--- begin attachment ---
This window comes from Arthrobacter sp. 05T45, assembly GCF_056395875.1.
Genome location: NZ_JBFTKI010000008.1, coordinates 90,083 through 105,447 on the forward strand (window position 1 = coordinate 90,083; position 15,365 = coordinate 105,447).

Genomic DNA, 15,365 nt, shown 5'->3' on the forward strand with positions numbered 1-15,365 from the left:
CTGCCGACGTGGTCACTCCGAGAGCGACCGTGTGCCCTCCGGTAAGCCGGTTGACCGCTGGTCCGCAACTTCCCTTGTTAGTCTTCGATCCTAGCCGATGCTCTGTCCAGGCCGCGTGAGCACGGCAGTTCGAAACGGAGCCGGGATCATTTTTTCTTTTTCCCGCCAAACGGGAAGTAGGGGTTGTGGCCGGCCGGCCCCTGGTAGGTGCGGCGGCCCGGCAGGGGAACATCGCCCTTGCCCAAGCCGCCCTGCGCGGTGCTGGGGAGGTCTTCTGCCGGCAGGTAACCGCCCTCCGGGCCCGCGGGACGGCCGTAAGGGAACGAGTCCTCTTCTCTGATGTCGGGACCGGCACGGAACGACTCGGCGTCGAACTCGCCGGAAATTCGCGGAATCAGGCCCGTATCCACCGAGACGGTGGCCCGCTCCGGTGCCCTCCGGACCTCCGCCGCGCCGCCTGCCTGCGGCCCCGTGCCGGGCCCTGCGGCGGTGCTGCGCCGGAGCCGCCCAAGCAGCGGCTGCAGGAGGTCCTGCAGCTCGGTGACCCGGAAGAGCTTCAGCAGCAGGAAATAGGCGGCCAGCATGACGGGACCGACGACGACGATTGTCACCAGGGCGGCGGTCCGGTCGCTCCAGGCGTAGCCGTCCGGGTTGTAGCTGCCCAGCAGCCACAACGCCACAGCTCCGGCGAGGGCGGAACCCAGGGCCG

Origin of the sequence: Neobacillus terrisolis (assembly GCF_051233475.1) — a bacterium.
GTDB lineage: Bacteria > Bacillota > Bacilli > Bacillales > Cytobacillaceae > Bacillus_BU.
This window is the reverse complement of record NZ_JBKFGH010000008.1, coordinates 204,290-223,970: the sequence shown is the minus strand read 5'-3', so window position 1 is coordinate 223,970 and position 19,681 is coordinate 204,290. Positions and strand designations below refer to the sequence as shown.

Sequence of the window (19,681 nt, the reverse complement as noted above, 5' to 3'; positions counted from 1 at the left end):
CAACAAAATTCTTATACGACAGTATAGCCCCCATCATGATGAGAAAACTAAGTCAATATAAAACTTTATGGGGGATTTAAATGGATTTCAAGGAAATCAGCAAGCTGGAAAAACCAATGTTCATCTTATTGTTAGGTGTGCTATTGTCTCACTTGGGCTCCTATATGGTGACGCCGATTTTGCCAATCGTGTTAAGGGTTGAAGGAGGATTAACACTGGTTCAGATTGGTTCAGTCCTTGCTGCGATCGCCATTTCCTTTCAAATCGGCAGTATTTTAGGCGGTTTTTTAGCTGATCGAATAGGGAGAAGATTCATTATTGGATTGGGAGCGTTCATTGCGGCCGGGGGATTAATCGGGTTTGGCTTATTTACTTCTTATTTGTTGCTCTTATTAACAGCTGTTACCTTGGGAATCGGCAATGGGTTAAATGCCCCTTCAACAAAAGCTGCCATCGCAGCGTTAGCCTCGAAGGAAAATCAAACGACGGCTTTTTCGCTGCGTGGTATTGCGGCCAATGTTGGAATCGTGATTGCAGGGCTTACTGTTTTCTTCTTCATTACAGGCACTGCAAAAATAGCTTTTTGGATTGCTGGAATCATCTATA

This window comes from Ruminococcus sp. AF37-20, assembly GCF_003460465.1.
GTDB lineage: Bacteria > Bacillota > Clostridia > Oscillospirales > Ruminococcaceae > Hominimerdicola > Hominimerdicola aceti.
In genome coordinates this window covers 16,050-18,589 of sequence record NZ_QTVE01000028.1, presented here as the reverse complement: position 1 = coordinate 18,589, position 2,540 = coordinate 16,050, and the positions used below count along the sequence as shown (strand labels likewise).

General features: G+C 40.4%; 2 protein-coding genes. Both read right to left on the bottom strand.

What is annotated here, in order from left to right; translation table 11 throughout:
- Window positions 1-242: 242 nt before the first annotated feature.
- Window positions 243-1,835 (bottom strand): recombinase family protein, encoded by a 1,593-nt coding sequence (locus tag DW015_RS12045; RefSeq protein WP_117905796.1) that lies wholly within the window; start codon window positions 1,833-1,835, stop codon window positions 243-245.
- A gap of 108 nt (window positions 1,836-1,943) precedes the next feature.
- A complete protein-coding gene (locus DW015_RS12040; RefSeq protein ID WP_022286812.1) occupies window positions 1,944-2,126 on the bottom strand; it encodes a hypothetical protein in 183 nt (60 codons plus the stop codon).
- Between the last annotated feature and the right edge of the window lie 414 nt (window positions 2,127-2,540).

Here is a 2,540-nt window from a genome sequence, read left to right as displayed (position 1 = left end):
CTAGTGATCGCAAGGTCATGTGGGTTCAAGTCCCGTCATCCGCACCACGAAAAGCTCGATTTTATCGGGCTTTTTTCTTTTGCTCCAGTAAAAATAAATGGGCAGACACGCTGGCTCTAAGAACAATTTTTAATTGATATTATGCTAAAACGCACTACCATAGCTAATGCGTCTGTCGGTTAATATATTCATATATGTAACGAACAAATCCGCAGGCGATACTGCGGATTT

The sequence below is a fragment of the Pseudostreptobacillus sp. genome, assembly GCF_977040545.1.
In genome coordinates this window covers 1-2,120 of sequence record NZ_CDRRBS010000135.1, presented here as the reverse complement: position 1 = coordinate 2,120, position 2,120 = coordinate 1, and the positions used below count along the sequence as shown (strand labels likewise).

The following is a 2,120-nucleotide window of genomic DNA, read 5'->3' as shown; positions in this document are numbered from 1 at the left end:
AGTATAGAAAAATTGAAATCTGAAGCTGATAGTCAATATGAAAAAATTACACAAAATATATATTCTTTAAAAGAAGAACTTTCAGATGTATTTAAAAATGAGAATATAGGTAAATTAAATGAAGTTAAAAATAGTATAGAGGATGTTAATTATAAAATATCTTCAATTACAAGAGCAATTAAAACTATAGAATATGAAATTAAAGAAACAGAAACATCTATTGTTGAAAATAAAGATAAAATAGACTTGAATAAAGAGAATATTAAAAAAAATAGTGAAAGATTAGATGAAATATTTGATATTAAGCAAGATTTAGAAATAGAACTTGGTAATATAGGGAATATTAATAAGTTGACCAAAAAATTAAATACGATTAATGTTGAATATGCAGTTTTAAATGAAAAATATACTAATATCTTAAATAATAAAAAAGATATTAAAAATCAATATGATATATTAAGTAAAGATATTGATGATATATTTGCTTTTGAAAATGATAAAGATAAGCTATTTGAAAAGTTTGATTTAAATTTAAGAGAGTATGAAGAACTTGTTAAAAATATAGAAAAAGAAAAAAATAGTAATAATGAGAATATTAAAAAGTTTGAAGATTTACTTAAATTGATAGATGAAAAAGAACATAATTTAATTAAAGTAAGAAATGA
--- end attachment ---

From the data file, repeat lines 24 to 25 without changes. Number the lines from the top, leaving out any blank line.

The following is a 2,120-nucleotide window of genomic DNA, read 5'->3' as shown; positions in this document are numbered from 1 at the left end:
AGTATAGAAAAATTGAAATCTGAAGCTGATAGTCAATATGAAAAAATTACACAAAATATATATTCTTTAAAAGAAGAACTTTCAGATGTATTTAAAAATGAGAATATAGGTAAATTAAATGAAGTTAAAAATAGTATAGAGGATGTTAATTATAAAATATCTTCAATTACAAGAGCAATTAAAACTATAGAATATGAAATTAAAGAAACAGAAACATCTATTGTTGAAAATAAAGATAAAATAGACTTGAATAAAGAGAATATTAAAAAAAATAGTGAAAGATTAGATGAAATATTTGATATTAAGCAAGATTTAGAAATAGAACTTGGTAATATAGGGAATATTAATAAGTTGACCAAAAAATTAAATACGATTAATGTTGAATATGCAGTTTTAAATGAAAAATATACTAATATCTTAAATAATAAAAAAGATATTAAAAATCAATATGATATATTAAGTAAAGATATTGATGATATATTTGCTTTTGAAAATGATAAAGATAAGCTATTTGAAAAGTTTGATTTAAATTTAAGAGAGTATGAAGAACTTGTTAAAAATATAGAAAAAGAAAAAAATAGTAATAATGAGAATATTAAAAAGTTTGAAGATTTACTTAAATTGATAGATGAAAAAGAACATAATTTAATTAAAGTAAGAAATGA